One Last Bit of Advice …
Value words!!! Especially treasure The Word!
Words are powerful, written or spoken. But the Words of God are all-powerful because they were spoken and inspired by Omnipotence Himself. For long ages, kings labored long to make their own copy of the Scriptures, and bent over scribes penned scrolls for the masses to gather and hear. Still, around the world, numbers of persecuted Christians feast on a single rare copy, memorizing entire books to carry it with them.
In a land where most every hotel drawer and dollar store provides easy access to the Words of God, this priceless treasure is too often unappreciated and neglected. With shelves full of translations and commentaries, have I taken for granted the most prized words of all time? Yes. Sadly, I admit it.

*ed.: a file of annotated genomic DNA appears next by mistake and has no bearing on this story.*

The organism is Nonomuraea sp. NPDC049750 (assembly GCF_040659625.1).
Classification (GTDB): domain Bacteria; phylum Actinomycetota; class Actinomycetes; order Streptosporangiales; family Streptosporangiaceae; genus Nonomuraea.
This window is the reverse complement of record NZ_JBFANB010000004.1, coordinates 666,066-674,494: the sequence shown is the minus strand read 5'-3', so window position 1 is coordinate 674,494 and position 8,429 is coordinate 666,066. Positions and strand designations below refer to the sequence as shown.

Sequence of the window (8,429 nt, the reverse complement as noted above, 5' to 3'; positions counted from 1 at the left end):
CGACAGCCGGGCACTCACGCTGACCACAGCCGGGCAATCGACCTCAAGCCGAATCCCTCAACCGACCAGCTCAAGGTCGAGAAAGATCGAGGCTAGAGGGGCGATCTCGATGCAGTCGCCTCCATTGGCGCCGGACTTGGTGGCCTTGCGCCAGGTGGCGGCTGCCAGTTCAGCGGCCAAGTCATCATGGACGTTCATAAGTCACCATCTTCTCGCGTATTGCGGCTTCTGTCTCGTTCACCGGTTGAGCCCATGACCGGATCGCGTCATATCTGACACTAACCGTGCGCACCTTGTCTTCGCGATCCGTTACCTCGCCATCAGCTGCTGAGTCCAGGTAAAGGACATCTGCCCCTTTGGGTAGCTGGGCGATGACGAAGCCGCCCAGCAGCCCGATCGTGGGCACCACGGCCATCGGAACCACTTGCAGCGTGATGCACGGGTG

Let’s find and dust off our copy of the scripture! (Looking for a place to start? Check out 2 Kings 22. What a great story!!!! Josiah, who became king when he was only 8, tore his robes when he heard the words from the book of the law after it was found in the long neglected temple.)
LORD, thank You for the written Word, and thank You for my own copy. Thank You for bringing to mind the days when I held my Bible close and never went anywhere without it. Portions of Psalm 119 come to mind, and I echo, “Oh, how I love Your law!!!!”